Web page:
Stop Obsessing Over Your Trading

Probably the best CFD trading tip out there is to simply stop obsessing over your trading.

All obsessions in life are unhealthy. And trading is no different. Traders who are consumed with their trades are traders who suffer from performance anxiety.

This anxiety mainly manifests as a compulsion for screen-watching.

Only when you stop caring quite so much about your trades can the results improve.

Screen-watching

This is the act of following markets far too closely. It may start with good intentions; for instance, as a desire to know more about how price moves. But over time can morph into addiction with serious implications.

This compulsion gives a similar dopamine rush as checking Facebook or your email inbox. But unlike them can prove costly. What's worse, traders lack the awareness to see it. They think their actions are actually productive and simply what a good trader is supposed to do.

Having a quote machine is like having a slot machine at your desk, you end up feeding it all day.

Ed Seykota

In rookie mode

Most newbies start out learning technical analysis

Before opening an account, many have preconceived notions of what trading is about. They think traders follow every piece of news. Or, think stock traders read company balance just like Warren Buffet.

Technical Analysis is usually a real eye-opener. The idea of making money, by scanning a few charts is a major revelation. Newbies get to feel part of some elite club, pitying all the suckers who aren't in on its secret.

But... deep down there's scepticism. They just cannot believe that trading is simple.

The dissonance affects results. They've more faith in the guys on CNBC than their own system, and so become glued to the financial news channels.

When the experts on TV are saying one thing, and their strategy another, panic can set in.

They're often sat at their trade station for hours on end. This is understandable though, as they're still a rookie.

The 'experienced' trader

With an increased number of trades, maybe a year or two under their belt, they don't suffer from the same dissonance. They've likely experienced enough winners they're convinced Technical Analysis works - and that the talking heads on CNBC are talking out their rear end.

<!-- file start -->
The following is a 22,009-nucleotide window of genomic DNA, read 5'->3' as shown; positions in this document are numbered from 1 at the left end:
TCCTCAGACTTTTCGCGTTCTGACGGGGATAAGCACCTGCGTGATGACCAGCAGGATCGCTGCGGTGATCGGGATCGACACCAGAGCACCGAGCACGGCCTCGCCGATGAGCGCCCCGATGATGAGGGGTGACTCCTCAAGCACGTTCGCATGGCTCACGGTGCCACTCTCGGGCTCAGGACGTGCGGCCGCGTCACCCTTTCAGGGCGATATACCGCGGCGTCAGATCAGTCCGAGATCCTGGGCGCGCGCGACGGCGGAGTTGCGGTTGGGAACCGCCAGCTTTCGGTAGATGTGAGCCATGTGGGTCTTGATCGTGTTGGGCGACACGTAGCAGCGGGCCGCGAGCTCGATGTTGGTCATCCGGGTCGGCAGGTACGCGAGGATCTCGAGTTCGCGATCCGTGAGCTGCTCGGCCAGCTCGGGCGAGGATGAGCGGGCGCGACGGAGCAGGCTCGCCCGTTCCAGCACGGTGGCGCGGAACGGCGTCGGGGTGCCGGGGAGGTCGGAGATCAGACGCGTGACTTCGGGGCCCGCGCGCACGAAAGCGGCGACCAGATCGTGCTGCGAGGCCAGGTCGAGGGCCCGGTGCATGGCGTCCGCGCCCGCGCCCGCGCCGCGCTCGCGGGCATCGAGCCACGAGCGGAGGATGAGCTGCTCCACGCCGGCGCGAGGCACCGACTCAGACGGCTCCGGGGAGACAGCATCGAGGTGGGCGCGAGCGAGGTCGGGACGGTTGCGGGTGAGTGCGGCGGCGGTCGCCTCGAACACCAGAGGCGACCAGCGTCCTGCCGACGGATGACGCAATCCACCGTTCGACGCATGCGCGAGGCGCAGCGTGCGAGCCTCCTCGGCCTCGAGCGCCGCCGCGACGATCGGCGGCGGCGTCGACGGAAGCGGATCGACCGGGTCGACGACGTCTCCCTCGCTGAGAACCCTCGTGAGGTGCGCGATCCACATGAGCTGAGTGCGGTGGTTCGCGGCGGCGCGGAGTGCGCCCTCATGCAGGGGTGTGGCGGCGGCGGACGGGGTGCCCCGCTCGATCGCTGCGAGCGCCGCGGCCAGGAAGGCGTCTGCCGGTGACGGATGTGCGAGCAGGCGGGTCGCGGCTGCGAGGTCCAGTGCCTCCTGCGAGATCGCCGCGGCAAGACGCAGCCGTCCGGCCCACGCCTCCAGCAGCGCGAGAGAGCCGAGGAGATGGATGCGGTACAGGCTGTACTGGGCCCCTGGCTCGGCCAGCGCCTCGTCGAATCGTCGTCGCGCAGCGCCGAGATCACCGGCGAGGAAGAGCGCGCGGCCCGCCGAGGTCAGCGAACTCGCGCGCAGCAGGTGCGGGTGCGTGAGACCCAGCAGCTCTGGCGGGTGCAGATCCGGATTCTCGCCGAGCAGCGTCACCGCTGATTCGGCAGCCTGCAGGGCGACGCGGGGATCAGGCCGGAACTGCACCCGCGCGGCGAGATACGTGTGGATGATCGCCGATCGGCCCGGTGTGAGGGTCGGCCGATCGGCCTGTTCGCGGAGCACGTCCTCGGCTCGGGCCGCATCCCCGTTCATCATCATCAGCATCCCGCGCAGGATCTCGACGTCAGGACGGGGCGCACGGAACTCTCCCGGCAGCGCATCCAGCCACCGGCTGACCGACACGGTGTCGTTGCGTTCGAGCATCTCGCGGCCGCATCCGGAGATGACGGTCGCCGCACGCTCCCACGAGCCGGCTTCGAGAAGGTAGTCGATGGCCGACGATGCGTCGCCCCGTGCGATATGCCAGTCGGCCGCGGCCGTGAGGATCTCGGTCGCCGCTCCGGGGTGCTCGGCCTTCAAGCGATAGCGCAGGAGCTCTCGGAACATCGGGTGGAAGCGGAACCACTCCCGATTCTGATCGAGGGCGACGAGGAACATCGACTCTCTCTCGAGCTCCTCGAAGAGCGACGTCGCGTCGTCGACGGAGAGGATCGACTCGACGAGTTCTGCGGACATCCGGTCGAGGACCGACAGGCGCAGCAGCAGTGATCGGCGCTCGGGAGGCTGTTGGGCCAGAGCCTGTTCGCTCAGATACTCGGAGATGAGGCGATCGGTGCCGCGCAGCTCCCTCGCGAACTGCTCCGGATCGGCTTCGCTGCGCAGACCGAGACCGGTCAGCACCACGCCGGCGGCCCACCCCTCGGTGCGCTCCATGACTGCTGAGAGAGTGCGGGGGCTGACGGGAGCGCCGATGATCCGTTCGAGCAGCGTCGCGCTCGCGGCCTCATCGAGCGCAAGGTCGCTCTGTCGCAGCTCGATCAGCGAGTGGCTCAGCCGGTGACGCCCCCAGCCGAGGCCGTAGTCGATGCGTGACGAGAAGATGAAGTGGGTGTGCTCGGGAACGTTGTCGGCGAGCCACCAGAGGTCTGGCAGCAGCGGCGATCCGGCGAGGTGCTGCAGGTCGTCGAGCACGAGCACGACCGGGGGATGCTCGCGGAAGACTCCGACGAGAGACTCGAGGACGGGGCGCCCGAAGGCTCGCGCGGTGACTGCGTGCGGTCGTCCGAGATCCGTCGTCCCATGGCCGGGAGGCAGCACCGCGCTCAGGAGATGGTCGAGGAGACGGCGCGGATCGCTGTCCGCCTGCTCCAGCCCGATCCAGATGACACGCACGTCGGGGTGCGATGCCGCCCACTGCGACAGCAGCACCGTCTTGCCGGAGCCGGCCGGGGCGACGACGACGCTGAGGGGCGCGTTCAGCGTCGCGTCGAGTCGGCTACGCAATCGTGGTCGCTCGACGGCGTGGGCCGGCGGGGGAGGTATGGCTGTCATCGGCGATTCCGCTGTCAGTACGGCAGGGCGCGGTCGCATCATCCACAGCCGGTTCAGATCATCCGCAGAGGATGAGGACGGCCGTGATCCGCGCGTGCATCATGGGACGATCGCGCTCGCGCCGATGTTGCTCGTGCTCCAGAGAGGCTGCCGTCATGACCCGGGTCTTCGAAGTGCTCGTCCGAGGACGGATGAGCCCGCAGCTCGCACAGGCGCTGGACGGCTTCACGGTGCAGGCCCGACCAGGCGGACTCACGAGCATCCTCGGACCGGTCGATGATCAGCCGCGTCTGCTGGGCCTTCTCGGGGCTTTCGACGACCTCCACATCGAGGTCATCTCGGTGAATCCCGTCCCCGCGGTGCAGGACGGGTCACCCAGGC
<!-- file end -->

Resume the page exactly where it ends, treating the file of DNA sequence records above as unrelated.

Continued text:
But with the wins, they are likely to have had back to back losses too. Many of which probably got well out of hand.

'That's ok', they tell themselves.

Because, now as a much better trader, they can claw back all they lost. So, they get ever more involved with the market.

At this point, they're probably trading intraday, under the delusion the more trades they have, the more money they make.

This is what I call the 'seat of the pants' phase. No real plan. Just a gambling mindset urging them to make up their losses. Their systems change week to week, as do timeframes and markets traded

This is when real damage is inflicted on a trading account.

Every time they analyse the market for long periods, they're risking a knee-jerk reaction to some price move or other.

Willpower and screen-watching

Traders mistake self-discipline issues with what's really a lack of will-power. The two aren't the same.

Will power is a finite resource. We only have so much of in-store. Self-discipline, on the other hand, is the steady development of actions that overtime becomes productive habits.

There is a direct link between screen-watching, will power, and impulsive trading.

If we are at your screen all day we're tempting fate.

Put distance between you and the market

In the Greek epic Odyssey, the hero Odysseus requests his crew to put wax in their ears whilst he is tied to the ship's mast. Odysseus was a wise man. He knew he couldn't think rationally when he heard the call of the Sirens. He knew he would be lured into danger.

We need to do the same thing. We need to remove as many ways possible that can lure us into impulsive trading situations. Watching the market too much, it's likely that we, just like Odysseus, will stop thinking rationally.

If we are serious about trading profitably try the following:

  1. Stop trading highly volatile markets (for now at least)
  2. Remove all intraday timeframes from your trading platform
  3. Remove your trading app from your mobile
  4. Stop day trading
  5. Start an online business
  6. Go get a hobby
  7. Meditate
  8. Just get a life, seriously.

You might think that these CFD trading tips are a joke. They are absolutely not.

Take it from me, as someone who spent years in a cycle of impulsive trading, there is nothing funny about it.

The more we worry about losses, the more losses will come. We need to put some distance between ourselves and our account.

This is why day trading is so hard for so many. We're forced to watch the market all day, which sooner or later depletes our resource of will power.

If we are in a trading hole, we are not going to go from being a bad trader to a good one overnight. That never happens. The negative momentum of our mistakes needs to be slowed down first before it can change direction.

Once we've dropped the bad habits, the poor trading form stops and our trading improves.

 

 

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John Scott
John Scott has been trading CFDs and FX since 2003. His favourite markets are the Dow 30, Gold and the GBP/USD. John believes short-term price action trading is the best approach for beginners to trade. Tradeneophytes is his humble attempt at helping new traders reduce the learning curve to trading success.
Posted in Trading Psychology and tagged .

John Scott has been trading CFDs and FX since 2003. His favourite markets are the Dow 30, Gold and the GBP/USD. John believes short-term price action trading is the best approach for beginners to trade. Tradeneophytes is his humble attempt at helping new traders reduce the learning curve to trading success.

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